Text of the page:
It is important to stress that the disenfranchisement from the Jim Crow era to the 1965 Voting Rights Act is at odds with any description of the United States as a democracy.  Recent historical work has shown that between 1898 and 1944, essentially no Blacks in the state of Louisiana were registered to vote.  In the 1940s, work by Earl Lewis found that Black registration and voting was, to a first approximation, non-existent in Mississippi.  For example, in Leflore county Mississippi in 1946 there were 38,970 Blacks, but only 26 were registered to vote and none voted. It should strike anyone as ironic given that 1946 is the year after the United States defeated the Axis powers in World War II and made the world “safe for democracy.”

1918 poll tax receipt from Alexandria, LA.

More recent work shows that the violence and intimidation that drove Blacks from the polls continues to influence voter registration among Blacks today.  Lynching, which killed thousands of Black people throughout the South, was most intense in places that continue to have low rates of Black voter registration today. The narrative of lynching is that it was “rough justice” but we now know that lynching was politically targeted violence designed to instill fear among Black people and deny them of their right to access the ballot. While the brutal lynching of Emmet Till has been a national touchpoint for the consequences of racialized violence, few report on the fact that the murder of a 14 year old boy was an act of political intimidation.  His killers explicitly said so when confessing to his murder in Look magazine in 1956: “But I just decided it was time a few people got put on notice. As long as I live and can do anything about it, niggers are gonna stay in their place. Niggers ain’t gonna vote where I live. If theydid, they’d control the government.”(emphasis added). Despite the lynching of Till being commonly regarded as a defense of White womanhood, borrowing on the trope of Black male aggression, in reality the murder of a young Black boy was to serve as a signal to the local Black community that political equality was a non-starter.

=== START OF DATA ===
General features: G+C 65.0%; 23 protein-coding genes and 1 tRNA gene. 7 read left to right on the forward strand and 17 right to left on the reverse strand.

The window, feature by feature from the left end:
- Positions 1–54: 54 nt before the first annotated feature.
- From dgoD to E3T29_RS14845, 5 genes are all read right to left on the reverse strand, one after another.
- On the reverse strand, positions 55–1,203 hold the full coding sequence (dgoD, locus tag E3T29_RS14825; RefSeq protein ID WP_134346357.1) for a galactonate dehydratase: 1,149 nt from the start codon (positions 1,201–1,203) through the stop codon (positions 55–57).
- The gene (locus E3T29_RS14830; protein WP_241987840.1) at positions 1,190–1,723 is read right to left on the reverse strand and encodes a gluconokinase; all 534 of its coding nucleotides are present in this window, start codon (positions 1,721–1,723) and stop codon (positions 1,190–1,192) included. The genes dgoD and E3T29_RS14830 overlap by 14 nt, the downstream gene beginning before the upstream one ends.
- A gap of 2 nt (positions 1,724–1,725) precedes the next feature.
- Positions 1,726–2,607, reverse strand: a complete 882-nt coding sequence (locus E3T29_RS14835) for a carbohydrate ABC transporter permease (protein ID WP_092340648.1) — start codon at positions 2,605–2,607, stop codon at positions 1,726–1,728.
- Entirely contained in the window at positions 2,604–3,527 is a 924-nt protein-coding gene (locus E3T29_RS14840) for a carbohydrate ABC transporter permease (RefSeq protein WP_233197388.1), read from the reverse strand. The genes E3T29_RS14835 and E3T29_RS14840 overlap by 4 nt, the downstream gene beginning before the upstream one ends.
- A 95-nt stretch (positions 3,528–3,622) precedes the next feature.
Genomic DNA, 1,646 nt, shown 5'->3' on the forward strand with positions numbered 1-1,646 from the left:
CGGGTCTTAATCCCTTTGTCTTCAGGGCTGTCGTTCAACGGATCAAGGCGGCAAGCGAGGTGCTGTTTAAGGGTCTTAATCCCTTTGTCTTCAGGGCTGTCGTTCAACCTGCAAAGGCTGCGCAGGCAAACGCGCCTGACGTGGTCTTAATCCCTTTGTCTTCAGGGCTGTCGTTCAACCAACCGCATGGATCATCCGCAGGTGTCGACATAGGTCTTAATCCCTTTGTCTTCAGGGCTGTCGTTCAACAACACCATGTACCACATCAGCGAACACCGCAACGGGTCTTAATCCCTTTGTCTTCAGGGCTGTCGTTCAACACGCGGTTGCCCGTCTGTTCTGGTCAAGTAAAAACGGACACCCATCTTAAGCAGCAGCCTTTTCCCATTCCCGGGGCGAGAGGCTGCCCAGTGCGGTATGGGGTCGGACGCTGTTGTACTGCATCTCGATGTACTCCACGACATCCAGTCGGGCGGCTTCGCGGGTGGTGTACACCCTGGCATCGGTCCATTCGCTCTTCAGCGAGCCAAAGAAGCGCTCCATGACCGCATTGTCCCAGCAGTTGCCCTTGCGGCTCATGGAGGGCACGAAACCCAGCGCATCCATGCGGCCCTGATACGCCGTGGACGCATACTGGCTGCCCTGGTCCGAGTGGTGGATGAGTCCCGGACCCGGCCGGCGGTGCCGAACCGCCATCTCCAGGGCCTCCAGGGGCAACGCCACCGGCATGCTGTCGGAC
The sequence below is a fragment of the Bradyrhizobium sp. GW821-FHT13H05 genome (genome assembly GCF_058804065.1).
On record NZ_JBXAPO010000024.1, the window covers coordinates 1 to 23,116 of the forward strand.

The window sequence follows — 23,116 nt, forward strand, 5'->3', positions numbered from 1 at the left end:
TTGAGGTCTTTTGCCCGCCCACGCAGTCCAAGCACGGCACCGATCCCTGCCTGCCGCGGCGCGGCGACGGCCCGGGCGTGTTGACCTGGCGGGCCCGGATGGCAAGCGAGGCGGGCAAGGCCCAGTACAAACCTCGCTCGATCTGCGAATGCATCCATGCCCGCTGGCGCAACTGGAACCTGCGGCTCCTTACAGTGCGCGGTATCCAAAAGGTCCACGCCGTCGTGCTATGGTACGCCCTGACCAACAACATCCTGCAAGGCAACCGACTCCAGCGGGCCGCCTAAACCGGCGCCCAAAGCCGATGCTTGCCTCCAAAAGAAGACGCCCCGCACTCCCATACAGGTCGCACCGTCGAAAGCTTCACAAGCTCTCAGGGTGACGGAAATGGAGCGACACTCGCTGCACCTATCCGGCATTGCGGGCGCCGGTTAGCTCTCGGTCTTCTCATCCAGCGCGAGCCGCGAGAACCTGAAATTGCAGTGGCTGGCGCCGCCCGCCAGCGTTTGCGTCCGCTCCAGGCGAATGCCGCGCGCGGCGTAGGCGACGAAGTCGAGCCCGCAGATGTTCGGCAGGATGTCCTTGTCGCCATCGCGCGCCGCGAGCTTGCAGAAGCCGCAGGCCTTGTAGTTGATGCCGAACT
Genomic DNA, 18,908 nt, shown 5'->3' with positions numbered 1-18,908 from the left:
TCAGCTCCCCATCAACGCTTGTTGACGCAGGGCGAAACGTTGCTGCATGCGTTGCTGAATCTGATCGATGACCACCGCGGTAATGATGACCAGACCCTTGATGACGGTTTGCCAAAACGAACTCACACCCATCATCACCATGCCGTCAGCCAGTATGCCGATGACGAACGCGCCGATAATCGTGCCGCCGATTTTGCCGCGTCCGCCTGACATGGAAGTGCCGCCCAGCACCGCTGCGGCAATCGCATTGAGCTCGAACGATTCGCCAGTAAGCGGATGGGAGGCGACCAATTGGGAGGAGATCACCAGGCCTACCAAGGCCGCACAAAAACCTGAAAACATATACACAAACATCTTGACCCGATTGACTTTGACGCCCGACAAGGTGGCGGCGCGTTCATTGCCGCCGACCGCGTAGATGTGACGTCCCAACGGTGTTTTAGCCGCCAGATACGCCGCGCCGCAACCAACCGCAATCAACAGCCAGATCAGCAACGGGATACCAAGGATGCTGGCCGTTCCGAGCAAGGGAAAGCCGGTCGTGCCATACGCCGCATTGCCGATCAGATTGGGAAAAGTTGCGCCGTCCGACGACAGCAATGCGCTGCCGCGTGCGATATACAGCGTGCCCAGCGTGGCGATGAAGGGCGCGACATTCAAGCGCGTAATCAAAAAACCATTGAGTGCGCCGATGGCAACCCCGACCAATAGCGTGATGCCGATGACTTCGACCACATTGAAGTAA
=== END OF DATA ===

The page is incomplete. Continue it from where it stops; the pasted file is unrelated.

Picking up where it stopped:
The unfounded fears about the 2020 election are already having an impact on the voting regulations Americans will face in the next election cycle.  Indeed, the story of modern voter suppression is well underway, fueled by the recent Supreme Court decision that struck down key portions of the 1965 Voting Rights Act.  Now that states are free to impose restrictions on the franchise without federal oversight, the check on the disparities in voting regulations has lifted.  While many describe this as a terrible outcome for American democracy, it is also a return to form for the ways that Americans have long sought to restrict the franchise.


  • Trevon Logan

    I am the the Hazel C. Youngberg Trustees Distinguished Professor in the Department of Economics at The Ohio State University. I am also a a Research Associate at the National Bureau of Economic Research and an affiliate of the Initiative in Population Research, the Center for Human Resource Research, the Food Innovation Center, and the Criminal Justice Research Center at Ohio State. I currently serve on the editorial boards of Explorations in Economic History, Historical Methods and Demographic Research.